A teen Jehovah’s Witness has been ordered by a judge to take a blood transfusion to save her life even though her religion forbids it.
The High Court ruled doctors must perform the procedure although the 15-year-old girl is more than able to decide for herself.
Sir James Munby said his ruling was not an easy choice to make because of the girl’s condition and that she may be allowed to refuse blood transfusions in the future.
Munby called for judges to rethink the legal precedents put in place around 30 years ago which state that kids should not be allowed to refuse medical treatment.
Sir James said the girl, who is 'wise beyond her years', had recently been baptised as a Jehovah's Witness and had 'profound religious beliefs'. https://t.co/OYATjvxsse
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Munby, who is a former president of the Family Division and was in charge of the family courts up unitl 2018, said after the last hearings of the case that the girl suffers from sickle cell syndrome and without a blood transfusion she was at risk of having a severe stroke which could lead to permanent disability or death.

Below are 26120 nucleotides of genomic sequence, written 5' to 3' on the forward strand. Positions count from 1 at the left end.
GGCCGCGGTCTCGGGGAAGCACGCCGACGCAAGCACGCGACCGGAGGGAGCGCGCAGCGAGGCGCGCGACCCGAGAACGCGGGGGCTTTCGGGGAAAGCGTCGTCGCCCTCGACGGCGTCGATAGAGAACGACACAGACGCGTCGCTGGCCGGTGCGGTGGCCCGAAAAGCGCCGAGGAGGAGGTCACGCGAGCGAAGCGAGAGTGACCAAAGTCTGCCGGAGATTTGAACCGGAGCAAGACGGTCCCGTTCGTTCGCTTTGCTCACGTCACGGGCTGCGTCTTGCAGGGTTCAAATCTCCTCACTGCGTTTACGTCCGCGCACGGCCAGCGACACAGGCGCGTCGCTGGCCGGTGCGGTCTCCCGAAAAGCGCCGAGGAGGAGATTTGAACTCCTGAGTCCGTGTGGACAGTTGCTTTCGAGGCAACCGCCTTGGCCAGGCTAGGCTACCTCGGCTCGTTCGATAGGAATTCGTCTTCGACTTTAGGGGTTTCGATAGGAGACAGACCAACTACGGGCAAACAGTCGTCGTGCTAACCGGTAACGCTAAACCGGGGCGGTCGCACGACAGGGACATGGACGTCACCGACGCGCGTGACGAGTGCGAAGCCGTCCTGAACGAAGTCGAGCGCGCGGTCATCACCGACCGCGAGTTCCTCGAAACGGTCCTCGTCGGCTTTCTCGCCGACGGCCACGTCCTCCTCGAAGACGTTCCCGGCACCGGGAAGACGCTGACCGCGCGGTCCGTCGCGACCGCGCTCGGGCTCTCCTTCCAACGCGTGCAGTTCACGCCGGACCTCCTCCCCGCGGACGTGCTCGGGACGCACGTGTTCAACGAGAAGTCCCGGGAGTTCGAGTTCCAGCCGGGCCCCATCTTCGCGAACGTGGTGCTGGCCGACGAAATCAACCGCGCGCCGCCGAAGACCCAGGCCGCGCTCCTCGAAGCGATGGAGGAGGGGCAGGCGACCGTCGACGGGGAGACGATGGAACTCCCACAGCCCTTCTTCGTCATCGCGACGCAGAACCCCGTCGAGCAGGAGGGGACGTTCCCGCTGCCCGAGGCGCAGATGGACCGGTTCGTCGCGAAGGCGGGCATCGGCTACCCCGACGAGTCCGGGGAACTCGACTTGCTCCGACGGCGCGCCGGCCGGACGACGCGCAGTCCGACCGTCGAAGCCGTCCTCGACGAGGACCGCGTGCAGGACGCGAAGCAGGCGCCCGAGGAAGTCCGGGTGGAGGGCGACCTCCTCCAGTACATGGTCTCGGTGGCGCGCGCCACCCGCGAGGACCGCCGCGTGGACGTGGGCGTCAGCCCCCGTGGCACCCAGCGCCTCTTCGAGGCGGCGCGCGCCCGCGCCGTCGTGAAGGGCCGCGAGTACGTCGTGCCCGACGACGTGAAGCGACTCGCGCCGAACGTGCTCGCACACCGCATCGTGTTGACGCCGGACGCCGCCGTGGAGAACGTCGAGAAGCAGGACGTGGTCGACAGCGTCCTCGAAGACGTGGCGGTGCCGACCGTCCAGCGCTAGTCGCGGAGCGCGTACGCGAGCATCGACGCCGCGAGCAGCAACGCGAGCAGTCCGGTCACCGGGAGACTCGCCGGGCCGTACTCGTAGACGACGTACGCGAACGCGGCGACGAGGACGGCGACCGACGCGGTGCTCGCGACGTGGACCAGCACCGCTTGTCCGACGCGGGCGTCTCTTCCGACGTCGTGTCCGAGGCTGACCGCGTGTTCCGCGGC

“The blood transfusion is imperatively needed and within a timescale measured in hours and not days.
At one point, her doctor lamented that four hours had gone by be-cause of the judicial proceedings.”
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Munby said the patient, who is ‘wise beyond her years’, had just been baptized as a Jehovah’s Witness and had ‘profound religious beliefs’.
The organization believes that it is against God’s will to receive blood. He said he would only allow the procedure because if he did not, the girl could have been seriously harmed or worse.
However, he said the High Court should reconsider whether underaged teens should have more rights to refuse medical transfusions before reaching 18 years of age when they have all the rights to do so.
The law on the rights of minors to refuse treatment follows a 1970s law according to which the beliefs of Jehovah’s Witnesses must be respected just like all other religions, as well as 1990 Appeal Court decisions.
According to these laws, courts have to decide what is best for children under 16, while those aged 16 and 17 have the right to choose, even though this can also be overruled in exceptional situations.
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